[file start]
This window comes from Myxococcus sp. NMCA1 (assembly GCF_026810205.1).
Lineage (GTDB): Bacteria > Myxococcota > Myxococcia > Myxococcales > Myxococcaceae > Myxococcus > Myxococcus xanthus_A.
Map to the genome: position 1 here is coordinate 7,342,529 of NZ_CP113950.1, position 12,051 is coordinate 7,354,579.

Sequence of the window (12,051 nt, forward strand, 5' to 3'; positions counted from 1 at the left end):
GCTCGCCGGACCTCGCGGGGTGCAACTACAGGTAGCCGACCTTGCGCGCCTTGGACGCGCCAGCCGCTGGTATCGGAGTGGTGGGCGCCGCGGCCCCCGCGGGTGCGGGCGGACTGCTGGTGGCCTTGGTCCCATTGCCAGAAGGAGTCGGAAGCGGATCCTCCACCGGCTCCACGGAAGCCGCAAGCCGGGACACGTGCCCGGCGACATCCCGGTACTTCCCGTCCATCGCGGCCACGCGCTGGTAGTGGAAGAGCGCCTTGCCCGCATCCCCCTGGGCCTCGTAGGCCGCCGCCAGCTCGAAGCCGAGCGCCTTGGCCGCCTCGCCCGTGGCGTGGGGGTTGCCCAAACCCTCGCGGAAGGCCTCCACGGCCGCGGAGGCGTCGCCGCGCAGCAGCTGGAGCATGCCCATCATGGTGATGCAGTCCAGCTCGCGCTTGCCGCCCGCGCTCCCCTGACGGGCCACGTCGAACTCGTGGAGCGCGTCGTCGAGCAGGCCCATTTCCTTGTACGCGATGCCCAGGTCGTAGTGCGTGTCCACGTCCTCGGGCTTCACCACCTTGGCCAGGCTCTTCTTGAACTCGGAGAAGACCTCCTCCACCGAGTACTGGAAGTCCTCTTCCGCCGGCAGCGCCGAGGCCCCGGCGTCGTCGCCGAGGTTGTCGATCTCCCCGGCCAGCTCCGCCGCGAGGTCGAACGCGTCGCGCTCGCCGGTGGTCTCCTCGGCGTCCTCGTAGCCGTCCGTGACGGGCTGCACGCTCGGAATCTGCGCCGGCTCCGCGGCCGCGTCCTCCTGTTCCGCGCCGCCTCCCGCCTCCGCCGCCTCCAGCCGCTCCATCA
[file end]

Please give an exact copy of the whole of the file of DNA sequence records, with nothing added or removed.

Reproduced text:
This window comes from Myxococcus sp. NMCA1 (assembly GCF_026810205.1).
Lineage (GTDB): Bacteria > Myxococcota > Myxococcia > Myxococcales > Myxococcaceae > Myxococcus > Myxococcus xanthus_A.
Map to the genome: position 1 here is coordinate 7,342,529 of NZ_CP113950.1, position 12,051 is coordinate 7,354,579.

Sequence of the window (12,051 nt, forward strand, 5' to 3'; positions counted from 1 at the left end):
GCTCGCCGGACCTCGCGGGGTGCAACTACAGGTAGCCGACCTTGCGCGCCTTGGACGCGCCAGCCGCTGGTATCGGAGTGGTGGGCGCCGCGGCCCCCGCGGGTGCGGGCGGACTGCTGGTGGCCTTGGTCCCATTGCCAGAAGGAGTCGGAAGCGGATCCTCCACCGGCTCCACGGAAGCCGCAAGCCGGGACACGTGCCCGGCGACATCCCGGTACTTCCCGTCCATCGCGGCCACGCGCTGGTAGTGGAAGAGCGCCTTGCCCGCATCCCCCTGGGCCTCGTAGGCCGCCGCCAGCTCGAAGCCGAGCGCCTTGGCCGCCTCGCCCGTGGCGTGGGGGTTGCCCAAACCCTCGCGGAAGGCCTCCACGGCCGCGGAGGCGTCGCCGCGCAGCAGCTGGAGCATGCCCATCATGGTGATGCAGTCCAGCTCGCGCTTGCCGCCCGCGCTCCCCTGACGGGCCACGTCGAACTCGTGGAGCGCGTCGTCGAGCAGGCCCATTTCCTTGTACGCGATGCCCAGGTCGTAGTGCGTGTCCACGTCCTCGGGCTTCACCACCTTGGCCAGGCTCTTCTTGAACTCGGAGAAGACCTCCTCCACCGAGTACTGGAAGTCCTCTTCCGCCGGCAGCGCCGAGGCCCCGGCGTCGTCGCCGAGGTTGTCGATCTCCCCGGCCAGCTCCGCCGCGAGGTCGAACGCGTCGCGCTCGCCGGTGGTCTCCTCGGCGTCCTCGTAGCCGTCCGTGACGGGCTGCACGCTCGGAATCTGCGCCGGCTCCGCGGCCGCGTCCTCCTGTTCCGCGCCGCCTCCCGCCTCCGCCGCCTCCAGCCGCTCCATCA